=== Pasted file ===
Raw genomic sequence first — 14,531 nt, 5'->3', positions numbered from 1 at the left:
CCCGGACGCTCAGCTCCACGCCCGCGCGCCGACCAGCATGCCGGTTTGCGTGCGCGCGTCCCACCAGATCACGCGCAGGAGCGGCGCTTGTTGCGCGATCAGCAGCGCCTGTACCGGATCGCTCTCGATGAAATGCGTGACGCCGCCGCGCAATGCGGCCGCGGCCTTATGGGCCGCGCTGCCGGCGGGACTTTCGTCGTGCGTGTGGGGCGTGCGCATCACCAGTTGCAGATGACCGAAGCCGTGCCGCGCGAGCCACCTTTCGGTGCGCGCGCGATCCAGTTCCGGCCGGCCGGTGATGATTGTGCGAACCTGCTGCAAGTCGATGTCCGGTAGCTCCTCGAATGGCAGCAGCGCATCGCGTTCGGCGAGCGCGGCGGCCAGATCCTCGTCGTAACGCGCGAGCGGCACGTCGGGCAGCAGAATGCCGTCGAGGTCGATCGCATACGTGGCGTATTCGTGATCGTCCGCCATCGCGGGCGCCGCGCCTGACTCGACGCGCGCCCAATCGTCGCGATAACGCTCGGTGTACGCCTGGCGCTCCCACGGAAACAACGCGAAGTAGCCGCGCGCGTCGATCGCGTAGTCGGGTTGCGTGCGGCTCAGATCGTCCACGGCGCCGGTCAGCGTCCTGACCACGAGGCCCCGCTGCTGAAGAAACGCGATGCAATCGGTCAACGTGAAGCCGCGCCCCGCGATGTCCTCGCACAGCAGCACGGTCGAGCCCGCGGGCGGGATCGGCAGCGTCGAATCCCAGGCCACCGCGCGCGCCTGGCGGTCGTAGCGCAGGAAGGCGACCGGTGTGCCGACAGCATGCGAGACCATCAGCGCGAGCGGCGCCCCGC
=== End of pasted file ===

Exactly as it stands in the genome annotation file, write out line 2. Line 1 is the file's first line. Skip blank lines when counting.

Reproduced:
CCCGGACGCTCAGCTCCACGCCCGCGCGCCGACCAGCATGCCGGTTTGCGTGCGCGCGTCCCACCAGATCACGCGCAGGAGCGGCGCTTGTTGCGCGATCAGCAGCGCCTGTACCGGATCGCTCTCGATGAAATGCGTGACGCCGCCGCGCAATGCGGCCGCGGCCTTATGGGCCGCGCTGCCGGCGGGACTTTCGTCGTGCGTGTGGGGCGTGCGCATCACCAGTTGCAGATGACCGAAGCCGTGCCGCGCGAGCCACCTTTCGGTGCGCGCGCGATCCAGTTCCGGCCGGCCGGTGATGATTGTGCGAACCTGCTGCAAGTCGATGTCCGGTAGCTCCTCGAATGGCAGCAGCGCATCGCGTTCGGCGAGCGCGGCGGCCAGATCCTCGTCGTAACGCGCGAGCGGCACGTCGGGCAGCAGAATGCCGTCGAGGTCGATCGCATACGTGGCGTATTCGTGATCGTCCGCCATCGCGGGCGCCGCGCCTGACTCGACGCGCGCCCAATCGTCGCGATAACGCTCGGTGTACGCCTGGCGCTCCCACGGAAACAACGCGAAGTAGCCGCGCGCGTCGATCGCGTAGTCGGGTTGCGTGCGGCTCAGATCGTCCACGGCGCCGGTCAGCGTCCTGACCACGAGGCCCCGCTGCTGAAGAAACGCGATGCAATCGGTCAACGTGAAGCCGCGCCCCGCGATGTCCTCGCACAGCAGCACGGTCGAGCCCGCGGGCGGGATCGGCAGCGTCGAATCCCAGGCCACCGCGCGCGCCTGGCGGTCGTAGCGCAGGAAGGCGACCGGTGTGCCGACAGCATGCGAGACCATCAGCGCGAGCGGCGCCCCGC